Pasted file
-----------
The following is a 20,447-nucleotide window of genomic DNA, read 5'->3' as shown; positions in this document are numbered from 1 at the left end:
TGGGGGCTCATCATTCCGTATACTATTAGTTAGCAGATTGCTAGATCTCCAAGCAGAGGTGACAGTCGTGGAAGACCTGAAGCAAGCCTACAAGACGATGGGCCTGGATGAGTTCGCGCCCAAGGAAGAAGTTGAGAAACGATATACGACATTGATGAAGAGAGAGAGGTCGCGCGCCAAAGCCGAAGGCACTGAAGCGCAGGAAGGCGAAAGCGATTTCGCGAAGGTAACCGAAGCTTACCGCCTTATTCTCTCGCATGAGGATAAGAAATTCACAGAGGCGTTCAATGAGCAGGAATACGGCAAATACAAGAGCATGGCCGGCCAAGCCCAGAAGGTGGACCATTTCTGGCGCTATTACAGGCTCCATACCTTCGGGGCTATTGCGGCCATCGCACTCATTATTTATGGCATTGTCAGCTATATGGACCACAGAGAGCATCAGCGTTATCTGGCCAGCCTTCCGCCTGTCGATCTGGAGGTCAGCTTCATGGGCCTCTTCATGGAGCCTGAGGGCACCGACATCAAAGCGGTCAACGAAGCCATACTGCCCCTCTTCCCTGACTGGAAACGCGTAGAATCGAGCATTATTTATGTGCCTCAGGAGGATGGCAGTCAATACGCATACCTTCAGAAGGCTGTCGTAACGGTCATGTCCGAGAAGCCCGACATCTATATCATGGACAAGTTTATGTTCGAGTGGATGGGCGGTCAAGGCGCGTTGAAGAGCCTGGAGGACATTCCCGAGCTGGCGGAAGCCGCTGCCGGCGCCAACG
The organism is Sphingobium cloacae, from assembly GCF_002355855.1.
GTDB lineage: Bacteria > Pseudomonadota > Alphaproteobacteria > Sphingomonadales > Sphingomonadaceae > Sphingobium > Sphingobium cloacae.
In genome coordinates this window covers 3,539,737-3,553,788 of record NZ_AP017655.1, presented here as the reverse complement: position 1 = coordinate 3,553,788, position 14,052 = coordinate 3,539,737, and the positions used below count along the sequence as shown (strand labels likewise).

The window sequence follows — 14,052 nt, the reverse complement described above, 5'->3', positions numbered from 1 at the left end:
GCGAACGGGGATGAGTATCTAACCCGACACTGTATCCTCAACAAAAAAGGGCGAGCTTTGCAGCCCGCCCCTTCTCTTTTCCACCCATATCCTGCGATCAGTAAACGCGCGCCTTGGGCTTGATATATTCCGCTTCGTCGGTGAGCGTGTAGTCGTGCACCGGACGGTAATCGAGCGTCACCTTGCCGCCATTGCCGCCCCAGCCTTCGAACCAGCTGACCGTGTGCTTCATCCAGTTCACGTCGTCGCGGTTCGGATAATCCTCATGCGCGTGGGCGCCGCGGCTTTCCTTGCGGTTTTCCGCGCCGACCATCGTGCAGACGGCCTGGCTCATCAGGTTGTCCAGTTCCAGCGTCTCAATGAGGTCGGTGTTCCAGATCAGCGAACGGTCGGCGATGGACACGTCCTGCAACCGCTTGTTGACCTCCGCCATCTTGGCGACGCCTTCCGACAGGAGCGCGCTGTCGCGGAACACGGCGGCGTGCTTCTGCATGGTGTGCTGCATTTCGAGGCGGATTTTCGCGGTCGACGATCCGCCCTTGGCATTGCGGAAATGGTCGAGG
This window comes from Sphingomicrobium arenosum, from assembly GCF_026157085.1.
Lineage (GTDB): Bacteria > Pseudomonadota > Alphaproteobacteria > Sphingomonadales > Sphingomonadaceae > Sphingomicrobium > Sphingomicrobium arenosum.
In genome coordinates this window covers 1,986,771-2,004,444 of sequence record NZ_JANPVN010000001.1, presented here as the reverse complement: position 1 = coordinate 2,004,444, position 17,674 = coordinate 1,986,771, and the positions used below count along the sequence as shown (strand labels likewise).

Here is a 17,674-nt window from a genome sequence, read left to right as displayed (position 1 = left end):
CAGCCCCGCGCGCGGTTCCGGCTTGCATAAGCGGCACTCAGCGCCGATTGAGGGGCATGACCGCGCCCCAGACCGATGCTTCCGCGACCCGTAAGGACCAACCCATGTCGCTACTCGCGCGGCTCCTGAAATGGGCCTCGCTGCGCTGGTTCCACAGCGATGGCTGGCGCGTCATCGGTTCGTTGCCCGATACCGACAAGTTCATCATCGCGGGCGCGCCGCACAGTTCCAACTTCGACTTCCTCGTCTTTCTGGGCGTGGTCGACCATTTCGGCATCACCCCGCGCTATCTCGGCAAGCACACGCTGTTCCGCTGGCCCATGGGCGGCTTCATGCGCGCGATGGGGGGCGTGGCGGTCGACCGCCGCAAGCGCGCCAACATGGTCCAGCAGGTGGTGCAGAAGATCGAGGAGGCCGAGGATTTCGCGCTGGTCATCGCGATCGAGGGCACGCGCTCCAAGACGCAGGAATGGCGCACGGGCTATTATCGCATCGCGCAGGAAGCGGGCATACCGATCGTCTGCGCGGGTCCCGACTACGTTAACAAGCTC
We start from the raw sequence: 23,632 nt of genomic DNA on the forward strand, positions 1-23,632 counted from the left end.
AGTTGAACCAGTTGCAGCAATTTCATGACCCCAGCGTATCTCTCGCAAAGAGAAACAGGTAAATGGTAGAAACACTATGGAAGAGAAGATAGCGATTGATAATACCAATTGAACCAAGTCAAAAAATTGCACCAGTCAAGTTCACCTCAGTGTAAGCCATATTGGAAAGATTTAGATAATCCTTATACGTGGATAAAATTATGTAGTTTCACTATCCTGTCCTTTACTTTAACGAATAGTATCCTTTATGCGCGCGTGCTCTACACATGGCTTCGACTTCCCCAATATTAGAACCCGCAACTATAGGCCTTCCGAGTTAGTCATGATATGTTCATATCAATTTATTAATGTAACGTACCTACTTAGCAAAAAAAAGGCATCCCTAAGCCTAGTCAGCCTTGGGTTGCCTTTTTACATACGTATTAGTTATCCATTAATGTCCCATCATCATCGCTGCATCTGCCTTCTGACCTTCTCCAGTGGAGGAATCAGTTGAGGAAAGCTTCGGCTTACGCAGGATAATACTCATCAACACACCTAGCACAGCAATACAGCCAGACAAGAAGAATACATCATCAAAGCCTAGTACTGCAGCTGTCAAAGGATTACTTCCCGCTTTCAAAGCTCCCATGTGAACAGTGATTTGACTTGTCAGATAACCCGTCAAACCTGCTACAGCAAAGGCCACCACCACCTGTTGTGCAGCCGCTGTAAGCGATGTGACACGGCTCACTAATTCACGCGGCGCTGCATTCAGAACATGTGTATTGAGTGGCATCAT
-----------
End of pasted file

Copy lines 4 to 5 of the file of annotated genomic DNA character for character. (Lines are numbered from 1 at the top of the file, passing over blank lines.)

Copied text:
GTDB lineage: Bacteria > Pseudomonadota > Alphaproteobacteria > Sphingomonadales > Sphingomonadaceae > Sphingobium > Sphingobium cloacae.
In genome coordinates this window covers 3,539,737-3,553,788 of record NZ_AP017655.1, presented here as the reverse complement: position 1 = coordinate 3,553,788, position 14,052 = coordinate 3,539,737, and the positions used below count along the sequence as shown (strand labels likewise).